In October, the S.O.S. Adriatic coalition gathered representatives of environmental organisations and initiatives from Slovenia, Croatia, Montenegro, Albania and Italy to form a common platform for protecting the Adriatic from oil pollution.
This text originally appeared on the S.O.S. Adriatic website. We are reposting it here with kind permission in a slightly edited and updated form.
In many ways, oil, gas and even coal are still portrayed as the only alternative for secure energy supply and the only cheap option for countries that supposedly cannot afford investments in renewables. In all of the Adriatic countries governmental elites and oil companies are similarly influencing the public opinion. As Mattia Lolli from the Italian national Association Legambiente explains:
“In Croatia, you are being told to proceed with oil drilling because we do the same in Italy, and in Italy they say we need to proceed because Croatia will drill. What they do not say is that in Italy there is a large movement against the oil wells which brings together not only environmental organisations, but also local institutions, fishermen, farmers, the church and many others.”
Development is not simply bought or built.
Similarly, people in Montenegro are not informed of their government’s plans when it comes to the Adriatic. Natasa Kovacevic from the Montenegrin Association Green Home elaborates how knowing about these plans changes people’s opinions:
“The process of exploration and exploitation of the Adriatic Sea is run in the same manner in all countries, with extreme lack of transparency and adequate public information. The moment when citizens start getting the right information about the impact of oil exploration on their health and the environment, their opinions significantly change as shown by the latest research.”
Civil society organisations from the region decided to address this misinformation by creating a common platform to combat the destruction of the entire Adriatic.
Threats to the Adriatic go beyond national borders and can be dealt with only at international level. There is just one Adriatic and we can all benefit from it only if we share the responsibility of protecting it.
And it seems that despite the pervasive pro-oil rhetoric, people are not buying it. The mobilisation of citizens in Italy has produced concrete results. More than 60 000 people are taking to the streets to protest. Thanks to the pressure and work of the Italian movement against oil drilling, 10 regional governments have applied for a national referendum to amend the harmful laws and have already posted complaints to European Commission.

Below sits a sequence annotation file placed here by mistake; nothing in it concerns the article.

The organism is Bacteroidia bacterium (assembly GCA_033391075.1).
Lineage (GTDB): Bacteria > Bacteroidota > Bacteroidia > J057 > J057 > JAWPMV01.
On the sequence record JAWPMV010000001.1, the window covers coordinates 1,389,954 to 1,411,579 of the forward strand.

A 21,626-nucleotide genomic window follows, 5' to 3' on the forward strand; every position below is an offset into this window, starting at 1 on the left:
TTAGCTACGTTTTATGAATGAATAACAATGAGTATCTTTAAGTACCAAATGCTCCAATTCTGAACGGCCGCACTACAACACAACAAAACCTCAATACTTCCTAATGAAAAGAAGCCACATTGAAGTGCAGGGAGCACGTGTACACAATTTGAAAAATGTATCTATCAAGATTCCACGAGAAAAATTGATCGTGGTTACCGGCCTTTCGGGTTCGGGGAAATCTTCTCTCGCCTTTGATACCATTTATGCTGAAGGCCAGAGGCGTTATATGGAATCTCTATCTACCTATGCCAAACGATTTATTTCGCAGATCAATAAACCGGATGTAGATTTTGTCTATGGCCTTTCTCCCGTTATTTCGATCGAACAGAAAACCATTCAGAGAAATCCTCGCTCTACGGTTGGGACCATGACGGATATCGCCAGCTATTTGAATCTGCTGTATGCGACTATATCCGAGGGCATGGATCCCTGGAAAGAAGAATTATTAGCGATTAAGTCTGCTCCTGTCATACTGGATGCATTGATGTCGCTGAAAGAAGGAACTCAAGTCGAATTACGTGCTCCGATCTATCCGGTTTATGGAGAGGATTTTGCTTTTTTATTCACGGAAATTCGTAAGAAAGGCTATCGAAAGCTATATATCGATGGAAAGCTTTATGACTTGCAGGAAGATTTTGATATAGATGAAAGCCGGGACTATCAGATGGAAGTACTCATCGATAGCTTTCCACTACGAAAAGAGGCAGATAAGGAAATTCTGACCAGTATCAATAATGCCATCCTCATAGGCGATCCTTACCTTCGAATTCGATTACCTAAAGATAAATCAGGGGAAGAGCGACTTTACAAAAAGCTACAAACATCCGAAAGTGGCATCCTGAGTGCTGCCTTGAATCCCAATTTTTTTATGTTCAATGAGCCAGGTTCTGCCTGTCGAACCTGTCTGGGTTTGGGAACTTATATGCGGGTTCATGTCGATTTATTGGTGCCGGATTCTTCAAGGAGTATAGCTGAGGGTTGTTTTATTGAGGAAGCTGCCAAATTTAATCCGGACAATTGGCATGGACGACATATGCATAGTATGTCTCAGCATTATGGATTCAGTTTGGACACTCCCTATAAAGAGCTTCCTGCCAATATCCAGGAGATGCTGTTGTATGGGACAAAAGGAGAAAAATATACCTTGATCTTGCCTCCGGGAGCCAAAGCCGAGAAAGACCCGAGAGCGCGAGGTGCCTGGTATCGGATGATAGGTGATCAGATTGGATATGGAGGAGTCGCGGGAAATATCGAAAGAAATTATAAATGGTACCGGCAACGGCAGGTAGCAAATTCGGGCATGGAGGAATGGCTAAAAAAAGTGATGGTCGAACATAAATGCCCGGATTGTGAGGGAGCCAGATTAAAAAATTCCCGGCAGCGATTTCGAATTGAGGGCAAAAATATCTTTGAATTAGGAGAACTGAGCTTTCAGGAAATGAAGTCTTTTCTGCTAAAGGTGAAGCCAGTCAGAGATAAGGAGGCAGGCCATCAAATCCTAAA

Also in Croatia, public opinion is not standing in unison behind oil. The S.O.S. Adriatic coalition commissioned a survey on the subject of oil in the Adriatic Sea that was conducted by agency Ipsos Puls this October, on a sample of 1000 respondents from all over Croatia. When asked, “are you for or against the exploration and exploitation of oil in the Adriatic?” 49.4% of citizens pleaded against, 37.9% pro, while 12.7% do not know. Respondents from the Croatian region Dalmatia express particular opposition – the ratio is 56% against drilling, and 31% for.
Zoran Tomic, the head of Greenpeace in Croatia concludes:
“The latest survey shows that exactly half of the citizens oppose drilling the Adriatic, and little over a third approve. Only a year ago the situation was reversed. What happened in the meantime and made a difference is that the citizens got better informed on this subject with the help of associations, initiatives and prominent individuals. This result is a victory for all of us.”
In summer, the coalition organised a photo contest called “Who can pay this?” (Ko to more platit?). Below are a few of the winners. See more on the coalition’s facebook page.
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